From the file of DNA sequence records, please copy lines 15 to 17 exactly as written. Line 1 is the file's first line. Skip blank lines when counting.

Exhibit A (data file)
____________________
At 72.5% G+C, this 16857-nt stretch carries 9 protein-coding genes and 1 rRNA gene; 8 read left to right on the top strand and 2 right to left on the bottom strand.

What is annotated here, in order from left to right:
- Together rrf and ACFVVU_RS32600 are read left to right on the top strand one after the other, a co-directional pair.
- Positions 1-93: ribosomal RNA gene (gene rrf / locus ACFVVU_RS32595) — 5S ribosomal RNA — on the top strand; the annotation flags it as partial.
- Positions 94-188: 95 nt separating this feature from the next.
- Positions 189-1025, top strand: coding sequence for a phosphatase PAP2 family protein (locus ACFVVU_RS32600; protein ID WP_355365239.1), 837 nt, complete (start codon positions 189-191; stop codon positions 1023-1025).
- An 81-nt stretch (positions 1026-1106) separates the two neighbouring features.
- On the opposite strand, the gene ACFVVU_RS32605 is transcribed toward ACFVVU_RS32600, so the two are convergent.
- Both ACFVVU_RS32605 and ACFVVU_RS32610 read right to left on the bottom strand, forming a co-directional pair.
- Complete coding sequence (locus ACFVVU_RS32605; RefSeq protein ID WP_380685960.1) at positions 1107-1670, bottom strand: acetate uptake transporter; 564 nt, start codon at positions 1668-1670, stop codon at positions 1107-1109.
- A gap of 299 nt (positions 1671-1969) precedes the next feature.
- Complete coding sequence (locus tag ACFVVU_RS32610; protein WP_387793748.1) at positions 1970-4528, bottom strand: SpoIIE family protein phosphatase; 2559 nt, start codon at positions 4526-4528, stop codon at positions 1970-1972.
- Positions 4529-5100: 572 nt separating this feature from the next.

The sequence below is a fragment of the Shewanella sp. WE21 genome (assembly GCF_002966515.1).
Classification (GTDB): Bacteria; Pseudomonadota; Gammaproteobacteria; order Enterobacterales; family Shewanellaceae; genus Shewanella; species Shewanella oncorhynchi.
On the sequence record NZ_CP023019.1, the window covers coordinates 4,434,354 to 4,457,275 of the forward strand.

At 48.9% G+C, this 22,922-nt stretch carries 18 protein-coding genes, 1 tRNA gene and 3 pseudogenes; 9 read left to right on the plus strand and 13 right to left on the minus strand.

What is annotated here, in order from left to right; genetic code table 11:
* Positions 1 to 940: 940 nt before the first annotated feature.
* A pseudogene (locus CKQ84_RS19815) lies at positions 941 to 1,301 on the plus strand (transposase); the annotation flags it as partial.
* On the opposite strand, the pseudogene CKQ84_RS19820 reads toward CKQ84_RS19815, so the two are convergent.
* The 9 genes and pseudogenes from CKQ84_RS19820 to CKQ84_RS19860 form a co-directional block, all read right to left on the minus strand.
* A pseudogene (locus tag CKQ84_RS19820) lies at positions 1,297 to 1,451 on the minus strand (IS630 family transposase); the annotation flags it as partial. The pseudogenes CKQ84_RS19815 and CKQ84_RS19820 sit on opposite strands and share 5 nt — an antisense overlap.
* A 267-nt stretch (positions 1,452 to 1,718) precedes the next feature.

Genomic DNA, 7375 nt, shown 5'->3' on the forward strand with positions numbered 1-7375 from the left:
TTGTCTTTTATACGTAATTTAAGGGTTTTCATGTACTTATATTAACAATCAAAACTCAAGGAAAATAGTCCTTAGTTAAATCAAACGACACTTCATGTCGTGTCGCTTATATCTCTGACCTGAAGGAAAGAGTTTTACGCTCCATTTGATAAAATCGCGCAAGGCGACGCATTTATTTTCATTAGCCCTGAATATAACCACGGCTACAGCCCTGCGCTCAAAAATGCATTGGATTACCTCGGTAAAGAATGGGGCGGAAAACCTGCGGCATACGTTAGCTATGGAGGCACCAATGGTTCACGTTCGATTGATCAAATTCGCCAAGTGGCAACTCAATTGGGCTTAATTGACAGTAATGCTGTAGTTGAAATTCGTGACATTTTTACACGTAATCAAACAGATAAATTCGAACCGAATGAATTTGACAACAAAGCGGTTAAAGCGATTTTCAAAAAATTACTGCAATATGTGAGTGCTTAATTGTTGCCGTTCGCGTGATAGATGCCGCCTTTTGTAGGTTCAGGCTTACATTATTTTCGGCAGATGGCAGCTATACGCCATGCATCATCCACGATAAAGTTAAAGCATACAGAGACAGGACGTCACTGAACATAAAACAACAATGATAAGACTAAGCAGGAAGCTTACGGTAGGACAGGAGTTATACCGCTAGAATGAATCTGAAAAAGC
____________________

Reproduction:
Classification (GTDB): Bacteria; Pseudomonadota; Gammaproteobacteria; order Enterobacterales; family Shewanellaceae; genus Shewanella; species Shewanella oncorhynchi.
On the sequence record NZ_CP023019.1, the window covers coordinates 4,434,354 to 4,457,275 of the forward strand.

At 48.9% G+C, this 22,922-nt stretch carries 18 protein-coding genes, 1 tRNA gene and 3 pseudogenes; 9 read left to right on the plus strand and 13 right to left on the minus strand.